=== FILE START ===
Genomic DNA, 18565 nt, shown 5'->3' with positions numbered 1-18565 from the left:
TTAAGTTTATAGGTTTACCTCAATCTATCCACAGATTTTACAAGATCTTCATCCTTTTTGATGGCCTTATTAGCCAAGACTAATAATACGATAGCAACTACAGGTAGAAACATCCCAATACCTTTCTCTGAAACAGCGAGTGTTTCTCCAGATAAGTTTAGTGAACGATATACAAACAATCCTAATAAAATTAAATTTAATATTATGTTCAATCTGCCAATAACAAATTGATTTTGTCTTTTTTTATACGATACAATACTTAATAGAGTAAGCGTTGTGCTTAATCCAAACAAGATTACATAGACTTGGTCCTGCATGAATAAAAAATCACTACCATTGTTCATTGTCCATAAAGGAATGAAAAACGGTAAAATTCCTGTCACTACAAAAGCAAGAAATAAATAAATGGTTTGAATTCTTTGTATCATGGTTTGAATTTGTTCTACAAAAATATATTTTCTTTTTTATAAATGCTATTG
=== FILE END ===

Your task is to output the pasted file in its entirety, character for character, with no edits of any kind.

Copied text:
Genomic DNA, 18565 nt, shown 5'->3' with positions numbered 1-18565 from the left:
TTAAGTTTATAGGTTTACCTCAATCTATCCACAGATTTTACAAGATCTTCATCCTTTTTGATGGCCTTATTAGCCAAGACTAATAATACGATAGCAACTACAGGTAGAAACATCCCAATACCTTTCTCTGAAACAGCGAGTGTTTCTCCAGATAAGTTTAGTGAACGATATACAAACAATCCTAATAAAATTAAATTTAATATTATGTTCAATCTGCCAATAACAAATTGATTTTGTCTTTTTTTATACGATACAATACTTAATAGAGTAAGCGTTGTGCTTAATCCAAACAAGATTACATAGACTTGGTCCTGCATGAATAAAAAATCACTACCATTGTTCATTGTCCATAAAGGAATGAAAAACGGTAAAATTCCTGTCACTACAAAAGCAAGAAATAAATAAATGGTTTGAATTCTTTGTATCATGGTTTGAATTTGTTCTACAAAAATATATTTTCTTTTTTATAAATGCTATTG